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Advice

John Daly: Making Sure the Cost of Having Children Adds Up

Not long ago in class, a female student asked me what it cost to have a baby. Not a surprising question. I get honest queries from students all the time, because The Key Class classroom creates an environment of trust and honesty.

That led me to extensive research on what it actually costs a family or a single parent to deliver and raise a child ... before sending him or her to college. It dawned on me that this might be invaluable information to share with anyone who might be considering expanding a family.

Yes, expectant parents can figure on baby showers where some of the expensive items can be gifted. But, infants grow very quickly and items need to be replaced.

A baby may be a fashion plate the first six months, but then what? As the baby grows, the size of everything else — clothes, car seats, etc. expands.

So, let’s do the math.

» Typical cost of prenatal care and delivery ... at least $8,000 to $9,000 with a hospital stay without complications

» The first six months feeding formula milk — $35 a week or $1,820 a year

» The introduction of food in addition to formula — $3 to $4 a day or $1,095 a year

Now let’s add in the nursery setup.

» Crib and mattress cost — $160 to $750

» Bedding set — $35 to $270

» Blankets and sheet for crib — $8 to $20 each

» Mattress cover — $10 to $20

» Rocking chair — $90 to $500 (not essential but wise)

Then, there’s the baby gear:

» Good quality stroller — $150 to $800

» Car seat — $40 to $280

» Play pen — $60 to $180

» Baby carrier or sling —  $40 to $180

» Play center — $50 to $125

» Swing — $45 to $200

» Bouncer seat — $30 to $120

» Baby monitor — $30 to $300

Don’t forget about diapers. Newborns use an average of 75 diapers per week and up to 320 diapers per month. 

» At 25 cents each, diapers will be approximately $80 per month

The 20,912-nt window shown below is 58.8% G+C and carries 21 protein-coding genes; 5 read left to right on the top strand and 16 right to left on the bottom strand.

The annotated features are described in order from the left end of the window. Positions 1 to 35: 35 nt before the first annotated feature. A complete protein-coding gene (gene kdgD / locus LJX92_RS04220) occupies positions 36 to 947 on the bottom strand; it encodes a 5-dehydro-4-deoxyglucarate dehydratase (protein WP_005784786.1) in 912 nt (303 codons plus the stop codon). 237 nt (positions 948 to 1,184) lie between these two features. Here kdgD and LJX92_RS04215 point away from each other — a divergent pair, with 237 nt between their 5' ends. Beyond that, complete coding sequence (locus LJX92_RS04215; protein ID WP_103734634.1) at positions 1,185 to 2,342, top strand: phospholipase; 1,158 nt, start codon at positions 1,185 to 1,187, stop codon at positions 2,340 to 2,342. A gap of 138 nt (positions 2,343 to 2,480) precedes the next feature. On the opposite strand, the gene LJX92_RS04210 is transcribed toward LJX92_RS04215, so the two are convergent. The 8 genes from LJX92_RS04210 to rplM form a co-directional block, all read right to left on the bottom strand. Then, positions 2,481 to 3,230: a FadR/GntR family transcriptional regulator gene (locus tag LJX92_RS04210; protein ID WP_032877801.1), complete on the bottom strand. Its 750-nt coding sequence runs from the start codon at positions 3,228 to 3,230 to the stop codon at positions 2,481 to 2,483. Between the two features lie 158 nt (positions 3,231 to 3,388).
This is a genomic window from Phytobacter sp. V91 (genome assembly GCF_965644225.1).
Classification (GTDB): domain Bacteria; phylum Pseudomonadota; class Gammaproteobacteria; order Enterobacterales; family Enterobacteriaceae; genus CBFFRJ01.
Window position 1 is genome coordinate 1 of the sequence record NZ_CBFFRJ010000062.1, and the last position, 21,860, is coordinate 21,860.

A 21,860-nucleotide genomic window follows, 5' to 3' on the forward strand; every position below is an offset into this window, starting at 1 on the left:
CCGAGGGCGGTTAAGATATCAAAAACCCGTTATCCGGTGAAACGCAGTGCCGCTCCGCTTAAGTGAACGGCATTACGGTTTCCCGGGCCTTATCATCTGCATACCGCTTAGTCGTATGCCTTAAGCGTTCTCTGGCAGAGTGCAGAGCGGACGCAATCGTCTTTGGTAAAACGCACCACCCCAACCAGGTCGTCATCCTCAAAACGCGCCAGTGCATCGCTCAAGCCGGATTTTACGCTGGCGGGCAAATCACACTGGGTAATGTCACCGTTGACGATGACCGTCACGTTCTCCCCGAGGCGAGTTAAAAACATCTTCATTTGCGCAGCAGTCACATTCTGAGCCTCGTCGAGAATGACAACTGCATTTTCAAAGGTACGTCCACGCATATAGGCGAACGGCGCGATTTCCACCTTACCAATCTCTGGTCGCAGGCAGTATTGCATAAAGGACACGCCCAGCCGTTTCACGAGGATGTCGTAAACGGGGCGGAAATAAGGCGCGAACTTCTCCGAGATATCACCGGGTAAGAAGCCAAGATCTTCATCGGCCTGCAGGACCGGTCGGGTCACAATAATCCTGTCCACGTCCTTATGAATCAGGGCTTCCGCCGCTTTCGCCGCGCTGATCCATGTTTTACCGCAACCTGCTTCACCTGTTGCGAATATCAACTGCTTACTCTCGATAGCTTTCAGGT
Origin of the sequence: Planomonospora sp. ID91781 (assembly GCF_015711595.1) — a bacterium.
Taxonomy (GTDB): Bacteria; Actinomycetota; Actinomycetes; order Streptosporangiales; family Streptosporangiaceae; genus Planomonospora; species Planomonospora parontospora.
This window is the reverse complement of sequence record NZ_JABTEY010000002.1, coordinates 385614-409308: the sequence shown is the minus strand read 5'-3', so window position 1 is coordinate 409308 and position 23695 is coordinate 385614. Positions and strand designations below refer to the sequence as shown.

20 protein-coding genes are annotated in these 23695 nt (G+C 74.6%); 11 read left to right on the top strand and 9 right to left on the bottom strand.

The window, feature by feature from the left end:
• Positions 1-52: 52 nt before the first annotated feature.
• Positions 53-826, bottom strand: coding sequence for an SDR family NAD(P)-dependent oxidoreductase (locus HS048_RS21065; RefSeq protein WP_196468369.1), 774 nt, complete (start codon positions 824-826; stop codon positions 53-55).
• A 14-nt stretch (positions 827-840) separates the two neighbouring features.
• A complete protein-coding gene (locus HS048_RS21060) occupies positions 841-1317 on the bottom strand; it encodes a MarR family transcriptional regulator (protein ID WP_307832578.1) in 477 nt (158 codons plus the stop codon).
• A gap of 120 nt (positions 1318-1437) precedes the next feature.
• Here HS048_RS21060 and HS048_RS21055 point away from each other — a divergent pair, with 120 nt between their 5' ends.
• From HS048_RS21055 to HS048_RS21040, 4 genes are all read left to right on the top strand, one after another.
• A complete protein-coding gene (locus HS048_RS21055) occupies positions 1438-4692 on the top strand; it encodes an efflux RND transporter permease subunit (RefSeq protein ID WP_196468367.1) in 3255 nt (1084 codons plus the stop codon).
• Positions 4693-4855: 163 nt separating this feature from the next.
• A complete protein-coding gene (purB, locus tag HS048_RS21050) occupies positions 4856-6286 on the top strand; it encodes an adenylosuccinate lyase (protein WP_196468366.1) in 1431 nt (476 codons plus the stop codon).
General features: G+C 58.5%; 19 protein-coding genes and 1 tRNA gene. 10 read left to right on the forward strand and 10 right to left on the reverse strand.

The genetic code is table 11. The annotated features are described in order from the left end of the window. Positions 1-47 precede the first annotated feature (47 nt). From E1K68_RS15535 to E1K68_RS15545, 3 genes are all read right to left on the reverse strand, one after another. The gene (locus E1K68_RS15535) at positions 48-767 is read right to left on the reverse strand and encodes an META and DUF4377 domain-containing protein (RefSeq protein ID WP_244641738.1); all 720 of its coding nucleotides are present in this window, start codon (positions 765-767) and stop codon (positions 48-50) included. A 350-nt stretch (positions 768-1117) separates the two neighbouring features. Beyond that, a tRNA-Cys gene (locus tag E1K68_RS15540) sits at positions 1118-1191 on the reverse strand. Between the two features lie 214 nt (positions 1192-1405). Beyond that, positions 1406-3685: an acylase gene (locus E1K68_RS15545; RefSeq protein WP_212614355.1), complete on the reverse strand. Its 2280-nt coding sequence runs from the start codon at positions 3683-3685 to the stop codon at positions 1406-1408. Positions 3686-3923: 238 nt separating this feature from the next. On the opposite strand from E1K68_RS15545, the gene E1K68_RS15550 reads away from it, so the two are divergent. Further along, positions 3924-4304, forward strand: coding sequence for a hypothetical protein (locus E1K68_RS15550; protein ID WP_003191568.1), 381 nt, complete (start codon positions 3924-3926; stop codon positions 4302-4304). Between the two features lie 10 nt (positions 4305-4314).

Then, add:

» Two boxes of wipes per month — $3 each or $6 per month

» Soap, lotion, powder, ointment — $14 a month

Finally, think about baby clothes. The average cost for the first year alone is about $1,000.

Cost from Prenatal to 18 Months (Midrange)

Pre-natal and delivery        $8,500
Formula                              $1,820
Food                                   $1,095
Crib and mattress               $590
Bedding                              $150
Blanket and sheets (2)        $30
Mattress cover                    $15
Rocking chair                     $250
Stroller                                $300
Car seat                               $140
Play pen                              $90
Baby carrier                        $90
Play center                          $75
Swing                                  $100
Bounce seat                         $60
Baby monitor                      $150
Diapers                                $1,440
Wipes                                  $108
Soap, lotion, powder           $252
Clothing                              $1,500
Total                                   $16,755

All of the above figures are based on NO COMPLICATIONS. And, as the child grows, baby monitors, diapers, formula and baby items will be replaced with expenses for the child’s growing needs — different clothes, toys, furniture, food, day care and education — not to mention the child’s needs as a teenager.

This is not to deter anyone who wants children. It is only for the purposes of making educated decisions.

When I share this with students, I always equate it to their potential earning levels. If the breadwinner earns $10 per hour for 40 hours per week, that’s $400, less taxes of $60 with a take home of $320 a week, or $1,280 x 12 = $15,360 per year.

If the cost to take care of just baby for the year is adjusted above to $13,812, that leaves $1,548 for everything else (rent, food, car maintenance or bus passes, and entertainment, etc.)

How does this all translate? A middle-income family can expect to spend at least $235,000 raising a child from birth to age 17. This computes to a conservative $1,151 a month for 17 years.

So anyone contemplating expanding the family or being in a position to potentially become pregnant should always ask the question: “Can I afford this?”

Anyone from young couples to mature families to single teens should consider whether they can afford to produce and bring up a baby in the best possible and safest manner, and money should always be one of the factors — for the sake of the child.

*Data collected for this article was conducted by The Key Class team.

— John Daly is the founder and president of The Key Class, the go-to guide for good manners and job search success. Click to learn more about The Key Class, or to buy the book.  Follow John on Facebook and Twitter @johnjdalyjr. Do you have an etiquette question? ASK John at [email protected] The opinions expressed are his own.

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